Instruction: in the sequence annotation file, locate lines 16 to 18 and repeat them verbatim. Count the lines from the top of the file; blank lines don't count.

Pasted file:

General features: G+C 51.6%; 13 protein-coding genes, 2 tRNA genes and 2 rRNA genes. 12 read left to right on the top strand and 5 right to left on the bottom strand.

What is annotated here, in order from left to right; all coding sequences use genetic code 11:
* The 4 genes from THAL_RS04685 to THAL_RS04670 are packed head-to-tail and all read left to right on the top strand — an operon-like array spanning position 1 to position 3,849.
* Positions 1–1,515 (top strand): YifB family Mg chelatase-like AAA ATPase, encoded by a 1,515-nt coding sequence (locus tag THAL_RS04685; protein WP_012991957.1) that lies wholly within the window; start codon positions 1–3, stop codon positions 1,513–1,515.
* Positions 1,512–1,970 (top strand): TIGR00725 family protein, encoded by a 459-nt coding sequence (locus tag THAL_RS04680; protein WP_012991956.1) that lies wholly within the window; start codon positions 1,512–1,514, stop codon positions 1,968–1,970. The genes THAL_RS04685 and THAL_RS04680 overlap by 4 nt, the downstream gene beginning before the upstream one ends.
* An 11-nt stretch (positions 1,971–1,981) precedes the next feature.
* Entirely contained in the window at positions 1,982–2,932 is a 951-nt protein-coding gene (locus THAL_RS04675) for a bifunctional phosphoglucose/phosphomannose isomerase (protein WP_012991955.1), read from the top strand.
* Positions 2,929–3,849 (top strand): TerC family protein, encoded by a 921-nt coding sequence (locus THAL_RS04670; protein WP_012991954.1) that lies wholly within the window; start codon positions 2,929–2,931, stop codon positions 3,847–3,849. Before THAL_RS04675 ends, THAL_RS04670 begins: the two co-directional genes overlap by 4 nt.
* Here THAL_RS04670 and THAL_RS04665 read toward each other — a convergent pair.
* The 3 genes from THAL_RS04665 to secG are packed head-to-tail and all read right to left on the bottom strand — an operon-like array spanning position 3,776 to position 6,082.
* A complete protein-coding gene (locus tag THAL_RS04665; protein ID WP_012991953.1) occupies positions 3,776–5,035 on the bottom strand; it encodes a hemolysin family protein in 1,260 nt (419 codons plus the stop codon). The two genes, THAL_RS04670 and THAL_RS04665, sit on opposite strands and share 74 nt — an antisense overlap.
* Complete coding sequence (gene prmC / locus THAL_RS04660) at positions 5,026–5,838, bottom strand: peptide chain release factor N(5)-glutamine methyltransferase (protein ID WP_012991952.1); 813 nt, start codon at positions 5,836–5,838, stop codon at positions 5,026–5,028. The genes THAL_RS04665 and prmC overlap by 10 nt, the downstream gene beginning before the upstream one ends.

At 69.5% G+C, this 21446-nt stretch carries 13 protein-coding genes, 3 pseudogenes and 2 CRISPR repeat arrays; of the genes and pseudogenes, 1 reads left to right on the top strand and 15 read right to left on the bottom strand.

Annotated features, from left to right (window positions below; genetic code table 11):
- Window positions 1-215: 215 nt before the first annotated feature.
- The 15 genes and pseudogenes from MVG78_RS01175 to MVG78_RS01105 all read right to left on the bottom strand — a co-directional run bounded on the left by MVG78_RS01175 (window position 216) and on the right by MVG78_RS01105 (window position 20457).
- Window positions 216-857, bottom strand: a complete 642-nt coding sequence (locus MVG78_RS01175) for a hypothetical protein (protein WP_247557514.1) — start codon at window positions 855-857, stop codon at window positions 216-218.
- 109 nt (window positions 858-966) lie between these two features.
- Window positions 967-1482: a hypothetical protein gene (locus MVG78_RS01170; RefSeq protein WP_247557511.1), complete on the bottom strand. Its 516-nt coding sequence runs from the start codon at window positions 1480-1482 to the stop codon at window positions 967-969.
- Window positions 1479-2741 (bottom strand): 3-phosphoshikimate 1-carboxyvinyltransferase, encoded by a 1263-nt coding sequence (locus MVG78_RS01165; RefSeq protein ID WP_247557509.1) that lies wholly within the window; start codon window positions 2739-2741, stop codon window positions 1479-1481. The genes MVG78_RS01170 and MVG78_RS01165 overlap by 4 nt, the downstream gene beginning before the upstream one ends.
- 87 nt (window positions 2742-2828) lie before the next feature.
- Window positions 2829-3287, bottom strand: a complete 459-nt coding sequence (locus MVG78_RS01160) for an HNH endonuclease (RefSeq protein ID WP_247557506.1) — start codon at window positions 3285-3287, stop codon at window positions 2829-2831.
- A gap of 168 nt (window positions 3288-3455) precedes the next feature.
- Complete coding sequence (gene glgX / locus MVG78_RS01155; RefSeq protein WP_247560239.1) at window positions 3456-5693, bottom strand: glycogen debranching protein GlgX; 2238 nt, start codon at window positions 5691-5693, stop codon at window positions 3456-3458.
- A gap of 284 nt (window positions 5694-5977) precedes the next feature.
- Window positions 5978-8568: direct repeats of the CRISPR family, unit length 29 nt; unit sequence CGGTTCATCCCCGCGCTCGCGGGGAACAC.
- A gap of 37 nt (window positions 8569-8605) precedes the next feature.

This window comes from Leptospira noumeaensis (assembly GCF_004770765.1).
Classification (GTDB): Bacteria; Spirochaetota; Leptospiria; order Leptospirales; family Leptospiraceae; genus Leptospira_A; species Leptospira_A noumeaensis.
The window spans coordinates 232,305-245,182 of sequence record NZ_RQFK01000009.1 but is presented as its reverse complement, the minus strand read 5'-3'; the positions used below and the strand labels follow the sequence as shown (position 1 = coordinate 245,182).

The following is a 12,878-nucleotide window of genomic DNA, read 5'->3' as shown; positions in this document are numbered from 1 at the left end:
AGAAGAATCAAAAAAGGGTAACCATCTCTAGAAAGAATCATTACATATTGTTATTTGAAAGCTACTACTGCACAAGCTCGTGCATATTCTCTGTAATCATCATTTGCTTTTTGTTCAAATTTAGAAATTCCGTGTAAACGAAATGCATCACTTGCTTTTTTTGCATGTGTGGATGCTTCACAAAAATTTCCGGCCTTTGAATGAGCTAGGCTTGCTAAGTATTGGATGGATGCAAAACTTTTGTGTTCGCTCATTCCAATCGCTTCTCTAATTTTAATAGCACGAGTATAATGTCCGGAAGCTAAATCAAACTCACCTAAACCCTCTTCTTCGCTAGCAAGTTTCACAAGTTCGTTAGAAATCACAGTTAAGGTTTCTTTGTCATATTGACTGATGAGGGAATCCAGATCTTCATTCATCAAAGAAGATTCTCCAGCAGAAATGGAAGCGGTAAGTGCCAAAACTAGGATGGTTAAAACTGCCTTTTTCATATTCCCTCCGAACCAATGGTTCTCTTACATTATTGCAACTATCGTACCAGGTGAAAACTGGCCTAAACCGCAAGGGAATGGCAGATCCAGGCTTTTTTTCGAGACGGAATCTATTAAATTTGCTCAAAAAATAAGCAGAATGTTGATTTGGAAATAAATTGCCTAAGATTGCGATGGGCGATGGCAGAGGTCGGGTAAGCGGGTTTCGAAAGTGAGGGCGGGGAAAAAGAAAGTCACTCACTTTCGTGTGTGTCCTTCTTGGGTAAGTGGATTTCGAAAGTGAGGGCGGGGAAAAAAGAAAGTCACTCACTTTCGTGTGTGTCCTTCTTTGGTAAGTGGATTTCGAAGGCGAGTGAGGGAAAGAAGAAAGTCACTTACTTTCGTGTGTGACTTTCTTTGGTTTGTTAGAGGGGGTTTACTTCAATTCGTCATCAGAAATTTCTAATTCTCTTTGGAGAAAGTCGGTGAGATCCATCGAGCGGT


- The 15 genes and pseudogenes from MVG78_RS01175 to MVG78_RS01105 all read right to left on the bottom strand — a co-directional run bounded on the left by MVG78_RS01175 (window position 216) and on the right by MVG78_RS01105 (window position 20457).
- Window positions 216-857, bottom strand: a complete 642-nt coding sequence (locus MVG78_RS01175) for a hypothetical protein (protein WP_247557514.1) — start codon at window positions 855-857, stop codon at window positions 216-218.
- 109 nt (window positions 858-966) lie between these two features.